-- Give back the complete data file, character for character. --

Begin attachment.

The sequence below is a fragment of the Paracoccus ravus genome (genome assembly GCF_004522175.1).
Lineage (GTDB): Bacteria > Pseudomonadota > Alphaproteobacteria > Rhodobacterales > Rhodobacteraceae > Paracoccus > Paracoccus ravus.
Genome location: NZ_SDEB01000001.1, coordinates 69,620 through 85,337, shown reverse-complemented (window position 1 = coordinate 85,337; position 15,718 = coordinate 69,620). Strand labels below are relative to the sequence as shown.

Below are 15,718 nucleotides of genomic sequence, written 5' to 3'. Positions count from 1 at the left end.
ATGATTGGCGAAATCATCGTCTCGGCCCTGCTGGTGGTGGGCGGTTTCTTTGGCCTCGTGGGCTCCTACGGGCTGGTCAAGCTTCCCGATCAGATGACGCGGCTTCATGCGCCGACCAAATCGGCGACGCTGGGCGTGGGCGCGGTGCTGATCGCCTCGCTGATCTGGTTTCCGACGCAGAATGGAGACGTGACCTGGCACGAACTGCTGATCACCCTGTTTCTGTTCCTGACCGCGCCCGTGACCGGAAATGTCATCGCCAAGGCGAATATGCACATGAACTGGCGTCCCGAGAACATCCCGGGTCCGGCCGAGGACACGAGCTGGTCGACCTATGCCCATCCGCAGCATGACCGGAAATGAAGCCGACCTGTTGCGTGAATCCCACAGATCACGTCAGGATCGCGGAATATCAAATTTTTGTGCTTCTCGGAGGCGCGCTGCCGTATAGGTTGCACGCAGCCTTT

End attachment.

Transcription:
The sequence below is a fragment of the Paracoccus ravus genome (genome assembly GCF_004522175.1).
Lineage (GTDB): Bacteria > Pseudomonadota > Alphaproteobacteria > Rhodobacterales > Rhodobacteraceae > Paracoccus > Paracoccus ravus.
Genome location: NZ_SDEB01000001.1, coordinates 69,620 through 85,337, shown reverse-complemented (window position 1 = coordinate 85,337; position 15,718 = coordinate 69,620). Strand labels below are relative to the sequence as shown.

Below are 15,718 nucleotides of genomic sequence, written 5' to 3'. Positions count from 1 at the left end.
ATGATTGGCGAAATCATCGTCTCGGCCCTGCTGGTGGTGGGCGGTTTCTTTGGCCTCGTGGGCTCCTACGGGCTGGTCAAGCTTCCCGATCAGATGACGCGGCTTCATGCGCCGACCAAATCGGCGACGCTGGGCGTGGGCGCGGTGCTGATCGCCTCGCTGATCTGGTTTCCGACGCAGAATGGAGACGTGACCTGGCACGAACTGCTGATCACCCTGTTTCTGTTCCTGACCGCGCCCGTGACCGGAAATGTCATCGCCAAGGCGAATATGCACATGAACTGGCGTCCCGAGAACATCCCGGGTCCGGCCGAGGACACGAGCTGGTCGACCTATGCCCATCCGCAGCATGACCGGAAATGAAGCCGACCTGTTGCGTGAATCCCACAGATCACGTCAGGATCGCGGAATATCAAATTTTTGTGCTTCTCGGAGGCGCGCTGCCGTATAGGTTGCACGCAGCCTTT